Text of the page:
Chapel Hill Regional
Boshamer Stadium, Chapel Hill, N.C. (Host: North Carolina)
No. 1 North Carolina (44-14, 22-8 in ACC)
27th appearance (11th straight), at-large, ACC Coastal DIvision champion, No. 6 national seed
No. 2 East Carolina (35-22-1, 13-10-1 in C-USA)
26th appearance (second straight), at-large, sixth place in C-USA
No. 3 St. John’s (37-21, 18-9 in Big East)
34th appearance (third straight), automatic, Big East regular-season co-champion and tournament champion
No. 4 Cornell (31-15-1, 14-6 in Ivy)
Second appearance (last in 1977), automatic, Ivy League Gehrig Division champion and tournament champion
North Carolina weathered the loss of its best player, 2011 Freshman of the Year Colin Moran, for 20 games due to a broken hand and still won the ACC’s Coastal Division by four games over Virginia. The Tar Heels have one of college baseball’s deepest pitching staffs, and the coaching staff uses its pieces masterfully, mixing and matching in the bullpen to suit any situation. UNC ranks third in the nation in ERA (2.54), seventh in strikeouts per nine innings (8.5) and eighth in fewest hits per nine (7.73). The staff is bookended by unflappable ace lefty Kent Emanuel (8-4, 2.03) and closer Michael Morin (6-3, 0.83, 17 saves), who each feature superb changeups, serviceable breaking balls and good fastball command. Freshman righty Benton Moss (6-2, 1.97) gives the staff an outstanding No. 2 starter with excellent feel for a downer curveball and the ability to spot his fastball, as well. Sophomore starter Hobbs Johnson (6-1, 1.37) and junior reliever R.C. Orlan (8-1, 2.01) are two more lefties with very good stuff, and there is no shortage of hard-throwing righties in the pen. With Moran (.362/.433/.507) back in the lineup, UNC’s offense is capable, if not exactly explosive. Senior catcher Jacob Stallings (.299, 23 2B, 4 HR) and freshman shortstop Michael Russell (.275 batting average, .949 fielding percentage) give the lefty-leaning lineup a pair of quality righthanded bats in addition to solidifying the middle of the diamond. The infield defense has improved significantly since the Tar Heels inserted Russell at shortstop and shifted Tommy Coyle from short to second, but UNC’s defense (.969 fielding percentage) is still an area to monitor.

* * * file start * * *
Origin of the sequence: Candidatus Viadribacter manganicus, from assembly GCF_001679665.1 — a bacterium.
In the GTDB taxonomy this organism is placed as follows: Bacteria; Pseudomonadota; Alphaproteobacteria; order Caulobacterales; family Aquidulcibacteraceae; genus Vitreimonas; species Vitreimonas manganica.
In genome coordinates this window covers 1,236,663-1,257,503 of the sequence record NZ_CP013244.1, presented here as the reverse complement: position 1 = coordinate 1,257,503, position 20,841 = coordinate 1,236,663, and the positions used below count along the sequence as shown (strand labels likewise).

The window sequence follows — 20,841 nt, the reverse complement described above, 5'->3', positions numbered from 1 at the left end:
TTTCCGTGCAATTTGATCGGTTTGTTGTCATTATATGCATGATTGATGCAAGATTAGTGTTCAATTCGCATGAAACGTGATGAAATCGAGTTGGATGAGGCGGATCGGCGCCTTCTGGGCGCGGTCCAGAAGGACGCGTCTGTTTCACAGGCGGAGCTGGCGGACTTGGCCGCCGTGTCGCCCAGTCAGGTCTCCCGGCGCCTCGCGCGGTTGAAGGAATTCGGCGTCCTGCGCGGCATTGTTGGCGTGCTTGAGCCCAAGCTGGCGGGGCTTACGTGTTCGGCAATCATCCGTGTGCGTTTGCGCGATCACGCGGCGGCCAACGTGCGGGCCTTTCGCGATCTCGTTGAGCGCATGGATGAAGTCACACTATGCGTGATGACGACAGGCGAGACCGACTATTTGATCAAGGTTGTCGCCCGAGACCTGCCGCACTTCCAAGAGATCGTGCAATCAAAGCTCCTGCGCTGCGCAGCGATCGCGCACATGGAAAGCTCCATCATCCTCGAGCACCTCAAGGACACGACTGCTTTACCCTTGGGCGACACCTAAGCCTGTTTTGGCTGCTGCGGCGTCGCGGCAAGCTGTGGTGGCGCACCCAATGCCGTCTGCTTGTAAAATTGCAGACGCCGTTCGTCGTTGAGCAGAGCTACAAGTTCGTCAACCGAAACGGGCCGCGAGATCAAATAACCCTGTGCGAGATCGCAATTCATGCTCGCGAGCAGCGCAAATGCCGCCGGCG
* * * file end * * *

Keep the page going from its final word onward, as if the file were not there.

East Carolina was a surprise No. 2 seed after losing six of its final nine games, finishing in sixth place in C-USA and dropping series against four of the five teams that finished ahead of it in the standings. Still, the Pirates are a solid club with good balance and a proven big-game ace in senior lefthander Kevin Brandt (7-6, 1.85), who relies on angle and command almost much as Emmanuel does. Heading into the season, coach Billy Godwin’s biggest concern about his team was a lack of established bullpen arms. But the trio of junior righty Andy Smithmyer (5-2, 1.54), sophomore righty/infielder Drew Reynolds (3-0, 3.33, 10 SV) and redshirt sophomore righty Tanner Merritt (2.91, 8 SV) has emerged to stabilize the ‘pen. Earlier this spring, Godwin describes his lineup as “solid,” saying, “I don’t think we’re world beaters, but I think we’re going to show up and play hard.” Second baseman Tim Younger embodies that ethos; he’s a scrappy gamer who does all the little things, plays solid defense and creates havoc with his speed, earning the nickname “Timmy Baseball.” Though they don’t steal a lot of bases, the Pirates also have good speed in the outfield with Philip Clark, Jay Cannon and Ben Fultz, and a veteran behind the plate in Zach Wright. And first baseman/right fielder John Wooten (.341/.395/.500, 8 HR) provides some thunder in the middle of the lineup.